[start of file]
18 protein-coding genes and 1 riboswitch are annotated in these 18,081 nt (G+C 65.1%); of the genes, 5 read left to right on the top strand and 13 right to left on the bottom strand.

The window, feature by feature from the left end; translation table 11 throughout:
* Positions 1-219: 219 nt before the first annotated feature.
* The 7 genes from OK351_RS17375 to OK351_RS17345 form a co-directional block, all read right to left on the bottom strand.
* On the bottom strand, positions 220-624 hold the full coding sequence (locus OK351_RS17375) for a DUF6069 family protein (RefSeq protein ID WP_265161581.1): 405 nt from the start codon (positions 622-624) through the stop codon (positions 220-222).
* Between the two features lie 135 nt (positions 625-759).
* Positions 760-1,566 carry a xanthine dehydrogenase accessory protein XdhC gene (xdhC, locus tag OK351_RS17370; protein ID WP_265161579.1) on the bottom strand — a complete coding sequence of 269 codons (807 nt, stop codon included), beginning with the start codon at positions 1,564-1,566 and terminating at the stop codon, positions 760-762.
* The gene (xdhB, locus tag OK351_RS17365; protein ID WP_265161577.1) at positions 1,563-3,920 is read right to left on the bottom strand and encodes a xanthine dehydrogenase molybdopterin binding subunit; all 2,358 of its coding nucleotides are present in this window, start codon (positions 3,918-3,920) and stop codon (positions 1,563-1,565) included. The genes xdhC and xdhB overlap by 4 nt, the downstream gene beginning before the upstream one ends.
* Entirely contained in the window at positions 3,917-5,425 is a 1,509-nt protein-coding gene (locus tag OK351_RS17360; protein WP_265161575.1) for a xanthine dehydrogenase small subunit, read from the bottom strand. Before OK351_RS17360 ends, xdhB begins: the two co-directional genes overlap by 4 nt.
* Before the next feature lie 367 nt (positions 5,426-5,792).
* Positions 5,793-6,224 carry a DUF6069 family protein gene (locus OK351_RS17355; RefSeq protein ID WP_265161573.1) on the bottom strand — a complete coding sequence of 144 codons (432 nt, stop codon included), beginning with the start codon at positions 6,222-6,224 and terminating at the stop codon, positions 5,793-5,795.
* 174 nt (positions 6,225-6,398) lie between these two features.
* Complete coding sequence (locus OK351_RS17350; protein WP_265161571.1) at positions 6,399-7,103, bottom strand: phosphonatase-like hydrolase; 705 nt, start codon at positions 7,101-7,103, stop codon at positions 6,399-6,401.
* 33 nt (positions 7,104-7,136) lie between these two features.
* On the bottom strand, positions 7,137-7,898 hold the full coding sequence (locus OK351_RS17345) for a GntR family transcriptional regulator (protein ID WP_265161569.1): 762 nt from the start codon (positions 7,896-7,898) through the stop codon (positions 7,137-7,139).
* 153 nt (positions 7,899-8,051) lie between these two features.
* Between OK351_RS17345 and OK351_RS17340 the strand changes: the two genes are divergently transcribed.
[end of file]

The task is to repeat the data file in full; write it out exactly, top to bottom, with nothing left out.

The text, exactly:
18 protein-coding genes and 1 riboswitch are annotated in these 18,081 nt (G+C 65.1%); of the genes, 5 read left to right on the top strand and 13 right to left on the bottom strand.

The window, feature by feature from the left end; translation table 11 throughout:
* Positions 1-219: 219 nt before the first annotated feature.
* The 7 genes from OK351_RS17375 to OK351_RS17345 form a co-directional block, all read right to left on the bottom strand.
* On the bottom strand, positions 220-624 hold the full coding sequence (locus OK351_RS17375) for a DUF6069 family protein (RefSeq protein ID WP_265161581.1): 405 nt from the start codon (positions 622-624) through the stop codon (positions 220-222).
* Between the two features lie 135 nt (positions 625-759).
* Positions 760-1,566 carry a xanthine dehydrogenase accessory protein XdhC gene (xdhC, locus tag OK351_RS17370; protein ID WP_265161579.1) on the bottom strand — a complete coding sequence of 269 codons (807 nt, stop codon included), beginning with the start codon at positions 1,564-1,566 and terminating at the stop codon, positions 760-762.
* The gene (xdhB, locus tag OK351_RS17365; protein ID WP_265161577.1) at positions 1,563-3,920 is read right to left on the bottom strand and encodes a xanthine dehydrogenase molybdopterin binding subunit; all 2,358 of its coding nucleotides are present in this window, start codon (positions 3,918-3,920) and stop codon (positions 1,563-1,565) included. The genes xdhC and xdhB overlap by 4 nt, the downstream gene beginning before the upstream one ends.
* Entirely contained in the window at positions 3,917-5,425 is a 1,509-nt protein-coding gene (locus tag OK351_RS17360; protein WP_265161575.1) for a xanthine dehydrogenase small subunit, read from the bottom strand. Before OK351_RS17360 ends, xdhB begins: the two co-directional genes overlap by 4 nt.
* Before the next feature lie 367 nt (positions 5,426-5,792).
* Positions 5,793-6,224 carry a DUF6069 family protein gene (locus OK351_RS17355; RefSeq protein ID WP_265161573.1) on the bottom strand — a complete coding sequence of 144 codons (432 nt, stop codon included), beginning with the start codon at positions 6,222-6,224 and terminating at the stop codon, positions 5,793-5,795.
* 174 nt (positions 6,225-6,398) lie between these two features.
* Complete coding sequence (locus OK351_RS17350; protein WP_265161571.1) at positions 6,399-7,103, bottom strand: phosphonatase-like hydrolase; 705 nt, start codon at positions 7,101-7,103, stop codon at positions 6,399-6,401.
* 33 nt (positions 7,104-7,136) lie between these two features.
* On the bottom strand, positions 7,137-7,898 hold the full coding sequence (locus OK351_RS17345) for a GntR family transcriptional regulator (protein ID WP_265161569.1): 762 nt from the start codon (positions 7,896-7,898) through the stop codon (positions 7,137-7,139).
* 153 nt (positions 7,899-8,051) lie between these two features.
* Between OK351_RS17345 and OK351_RS17340 the strand changes: the two genes are divergently transcribed.